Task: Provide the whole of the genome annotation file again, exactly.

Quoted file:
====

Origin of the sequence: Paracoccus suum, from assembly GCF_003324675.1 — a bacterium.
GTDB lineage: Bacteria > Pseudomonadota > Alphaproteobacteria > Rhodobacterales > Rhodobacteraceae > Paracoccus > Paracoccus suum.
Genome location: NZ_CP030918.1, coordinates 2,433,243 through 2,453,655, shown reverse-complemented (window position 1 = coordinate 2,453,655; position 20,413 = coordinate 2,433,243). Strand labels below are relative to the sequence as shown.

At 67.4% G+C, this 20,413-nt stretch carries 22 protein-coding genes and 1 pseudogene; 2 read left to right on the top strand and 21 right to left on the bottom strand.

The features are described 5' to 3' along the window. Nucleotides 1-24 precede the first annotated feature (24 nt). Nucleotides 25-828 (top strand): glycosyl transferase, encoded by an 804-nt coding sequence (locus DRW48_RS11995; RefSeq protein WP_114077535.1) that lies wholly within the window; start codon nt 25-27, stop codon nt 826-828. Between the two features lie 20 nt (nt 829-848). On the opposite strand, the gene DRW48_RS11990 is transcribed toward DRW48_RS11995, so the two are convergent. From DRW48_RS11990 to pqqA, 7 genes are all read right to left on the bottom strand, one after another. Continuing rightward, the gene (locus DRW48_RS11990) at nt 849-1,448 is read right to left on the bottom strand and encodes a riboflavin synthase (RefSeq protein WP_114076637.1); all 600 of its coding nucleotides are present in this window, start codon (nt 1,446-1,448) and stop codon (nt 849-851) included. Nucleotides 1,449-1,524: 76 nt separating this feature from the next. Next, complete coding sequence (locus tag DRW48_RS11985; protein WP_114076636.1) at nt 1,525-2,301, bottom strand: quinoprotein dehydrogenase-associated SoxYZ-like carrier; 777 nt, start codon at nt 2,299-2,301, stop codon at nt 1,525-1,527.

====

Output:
Origin of the sequence: Paracoccus suum, from assembly GCF_003324675.1 — a bacterium.
GTDB lineage: Bacteria > Pseudomonadota > Alphaproteobacteria > Rhodobacterales > Rhodobacteraceae > Paracoccus > Paracoccus suum.
Genome location: NZ_CP030918.1, coordinates 2,433,243 through 2,453,655, shown reverse-complemented (window position 1 = coordinate 2,453,655; position 20,413 = coordinate 2,433,243). Strand labels below are relative to the sequence as shown.

At 67.4% G+C, this 20,413-nt stretch carries 22 protein-coding genes and 1 pseudogene; 2 read left to right on the top strand and 21 right to left on the bottom strand.

The features are described 5' to 3' along the window. Nucleotides 1-24 precede the first annotated feature (24 nt). Nucleotides 25-828 (top strand): glycosyl transferase, encoded by an 804-nt coding sequence (locus DRW48_RS11995; RefSeq protein WP_114077535.1) that lies wholly within the window; start codon nt 25-27, stop codon nt 826-828. Between the two features lie 20 nt (nt 829-848). On the opposite strand, the gene DRW48_RS11990 is transcribed toward DRW48_RS11995, so the two are convergent. From DRW48_RS11990 to pqqA, 7 genes are all read right to left on the bottom strand, one after another. Continuing rightward, the gene (locus DRW48_RS11990) at nt 849-1,448 is read right to left on the bottom strand and encodes a riboflavin synthase (RefSeq protein WP_114076637.1); all 600 of its coding nucleotides are present in this window, start codon (nt 1,446-1,448) and stop codon (nt 849-851) included. Nucleotides 1,449-1,524: 76 nt separating this feature from the next. Next, complete coding sequence (locus tag DRW48_RS11985; protein WP_114076636.1) at nt 1,525-2,301, bottom strand: quinoprotein dehydrogenase-associated SoxYZ-like carrier; 777 nt, start codon at nt 2,299-2,301, stop codon at nt 1,525-1,527.